10. Photographs
    (pp. None)
  11. CHAPTER FIVE Caribbean Popular Dance Transformations
    (pp. 93-107)

    Popular dance in the Caribbean is distinguished by Creole innovation and intra-Caribbean music mixtures. The previous chapter tracked the development of a few Creole innovations from the mid-nineteenth and early twentieth centuries, the result of two or moredistinctly differentparent sources (danzónandbomba, for example). This chapter dwells on intra-Caribbean dances and their dance music mixtures, the result ofdistinctly similarparent sources or second-generation Caribbean Creole. For example, Haitianrasinis a combination of Haitian religious and folkloric music with social and commercial genres like Haitianmereng/konpaand Cubancasino/salsa. Other intra-Caribbean mixtures include: the blend of...

  12. CHAPTER SIX Parading the Carnivalesque: Masking Circum-Caribbean Demands (With Catherine Evleshin)
    (pp. 108-128)

    Imagine that you have just made the journey to the Caribbean or Circum-Caribbean Brazil to experience Carnival. You step into the anarchy of the streets; out of the crowd a ruffian appears in face paint, dreadlocks adorned with mismatched feathers and other suspicious-looking items, and a t-shirt adorned with a phrase ending in an exclamation point. The youth shouts threats in a language quite removed from your high school French or Portuguese, or your native English or Spanish. He dances about until you hand him a five-dollar bill. If you look genuinely baffled and give him nothing, he flashes a...

  13. CHAPTER SEVEN Resilient Diaspora Rituals
    (pp. 129-158)

    In the line of Brenda Gottschild and Katrina Hazzard-Gordon, who documented erasures and neglect of African contributions to dance in the United States, I now draw attention to underexamined histories and the connections between Afro-Latin America and the Caribbean. Following anthropologist Sheila Walker’s call in 2001 for Afrogenic analyses (the critical comparisonamongDiaspora cultures [and also in the line of the late Diaspora scholar St. Clair Drake]), I encourage more investigation of Diaspora erasures within Caribbean, Afro-Latin, and Afro-American performance with the following comparison of sacred dance.¹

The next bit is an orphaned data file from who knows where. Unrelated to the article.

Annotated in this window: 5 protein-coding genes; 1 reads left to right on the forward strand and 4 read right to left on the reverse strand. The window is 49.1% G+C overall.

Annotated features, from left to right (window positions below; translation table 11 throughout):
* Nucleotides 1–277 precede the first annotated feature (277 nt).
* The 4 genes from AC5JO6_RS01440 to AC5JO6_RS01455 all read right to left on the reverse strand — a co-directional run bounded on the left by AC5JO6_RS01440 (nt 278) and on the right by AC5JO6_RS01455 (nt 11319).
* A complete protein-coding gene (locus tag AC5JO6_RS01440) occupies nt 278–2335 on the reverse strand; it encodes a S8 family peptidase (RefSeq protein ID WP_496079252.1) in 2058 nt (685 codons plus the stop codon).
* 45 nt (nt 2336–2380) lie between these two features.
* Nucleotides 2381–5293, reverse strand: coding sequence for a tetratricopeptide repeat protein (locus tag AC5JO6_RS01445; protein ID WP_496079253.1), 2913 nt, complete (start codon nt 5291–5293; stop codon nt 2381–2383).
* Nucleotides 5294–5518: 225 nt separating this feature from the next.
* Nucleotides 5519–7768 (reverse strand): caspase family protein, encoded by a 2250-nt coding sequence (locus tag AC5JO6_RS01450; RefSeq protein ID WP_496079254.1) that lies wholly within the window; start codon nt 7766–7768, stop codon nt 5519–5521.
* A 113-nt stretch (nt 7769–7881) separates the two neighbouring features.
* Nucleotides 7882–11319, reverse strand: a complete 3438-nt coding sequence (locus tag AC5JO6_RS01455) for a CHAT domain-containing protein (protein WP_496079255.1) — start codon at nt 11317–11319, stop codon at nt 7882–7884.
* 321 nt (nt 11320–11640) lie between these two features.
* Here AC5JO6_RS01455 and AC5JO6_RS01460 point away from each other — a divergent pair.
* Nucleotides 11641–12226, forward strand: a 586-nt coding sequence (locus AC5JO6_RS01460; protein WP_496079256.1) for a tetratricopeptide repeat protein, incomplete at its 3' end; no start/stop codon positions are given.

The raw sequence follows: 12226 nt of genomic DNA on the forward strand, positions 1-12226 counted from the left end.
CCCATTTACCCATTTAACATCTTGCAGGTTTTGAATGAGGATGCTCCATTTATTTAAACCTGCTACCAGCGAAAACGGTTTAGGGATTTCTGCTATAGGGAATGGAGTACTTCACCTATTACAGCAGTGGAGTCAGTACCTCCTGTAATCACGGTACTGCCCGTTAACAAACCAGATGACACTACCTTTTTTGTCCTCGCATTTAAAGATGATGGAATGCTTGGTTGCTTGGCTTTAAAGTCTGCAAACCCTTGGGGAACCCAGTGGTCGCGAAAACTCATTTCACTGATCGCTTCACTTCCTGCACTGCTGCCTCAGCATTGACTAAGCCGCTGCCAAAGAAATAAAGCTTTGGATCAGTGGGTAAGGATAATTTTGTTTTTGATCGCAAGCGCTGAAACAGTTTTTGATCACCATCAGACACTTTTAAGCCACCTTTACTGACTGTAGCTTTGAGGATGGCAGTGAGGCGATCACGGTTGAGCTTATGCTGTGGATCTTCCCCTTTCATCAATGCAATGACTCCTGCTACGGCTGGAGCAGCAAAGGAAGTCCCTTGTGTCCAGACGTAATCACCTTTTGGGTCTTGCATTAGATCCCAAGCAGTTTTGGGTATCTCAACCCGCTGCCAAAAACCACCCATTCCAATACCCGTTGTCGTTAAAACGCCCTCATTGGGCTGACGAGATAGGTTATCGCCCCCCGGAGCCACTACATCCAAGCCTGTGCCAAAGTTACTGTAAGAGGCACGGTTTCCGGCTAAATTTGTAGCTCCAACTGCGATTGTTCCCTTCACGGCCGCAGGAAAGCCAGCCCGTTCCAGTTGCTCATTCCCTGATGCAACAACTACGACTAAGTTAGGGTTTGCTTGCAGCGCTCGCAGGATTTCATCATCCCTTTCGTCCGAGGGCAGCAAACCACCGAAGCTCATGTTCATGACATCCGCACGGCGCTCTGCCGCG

As a result of interactions within and among dance movement and instrumental...

  14. CHAPTER EIGHT Ferocious Dance
    (pp. 159-169)

    This chapter briefly examines Martinicanladja/danmyé, Cubanjuego de maní, Trinidadiankalinda, Curaçaoantambú/kokomakaku, and Braziliancapoeira/maculelê, and it advances the inclusion of armed and unarmed combat rituals within Caribbean dance categories. These combat forms are filled with smooth body mechanics, incredible strength, and percussive strikes and blows, but also dance moves, body games, and ample philosophy. As Katherine Dunham said, “The fascination of the real (Martinican ladja) lies not in the lust of the combat, but in the finesse of approach and retreat; the tension which becomes almost a hypnosis, then the flash of the two bodies as they...

  15. CHAPTER NINE Tourism, Globalization, and Caribbean Dance
    (pp. 170-188)

    In light of increased economic pressures and cultural collisions that have resulted in the wake of political globalization in the twenty-first century, dance investigation now seeks to unravel artistic trends in the Diaspora and to clarify how dancers and dance forms are encouraged, developed, and protected, particularly in the Caribbean. Analyses of the interaction between tourism enterprises and dance genres, dance artists, and island governments raise issues concerning cultural and economic globalization.¹

    Resources on the islands are scarce generally, with only moderate to minimal dependence on sugar, nickel, tobacco, coffee, and fish in the Spanish islands; bananas, pineapples, sisal, nickel,...

  16. CONCLUSION. Igniting Diaspora Citizenship
    (pp. 189-196)

    As previous chapters have indicated, there is an enormous amount of information within Caribbean and Atlantic Diaspora dance—beyond the physical articulation and expression of the body. These dances share with many other dance practices the splendor of the human body moving in space and time and creating aesthetic awe, but Diaspora dance also contains the major concerns of Diaspora dancers. This volume’s review of dance genres across six Caribbean and Atlantic linguistic areas has ultimately revealed core corporeal, cultural, and sociological meanings of African Diaspora dance—namely, transcendence, resilience, and citizenship. Please note, however, that the focus has been...

  17. NOTES
    (pp. 197-222)
    (pp. 223-252)
  19. INDEX
    (pp. 253-266)
  20. Back Matter
    (pp. 267-270)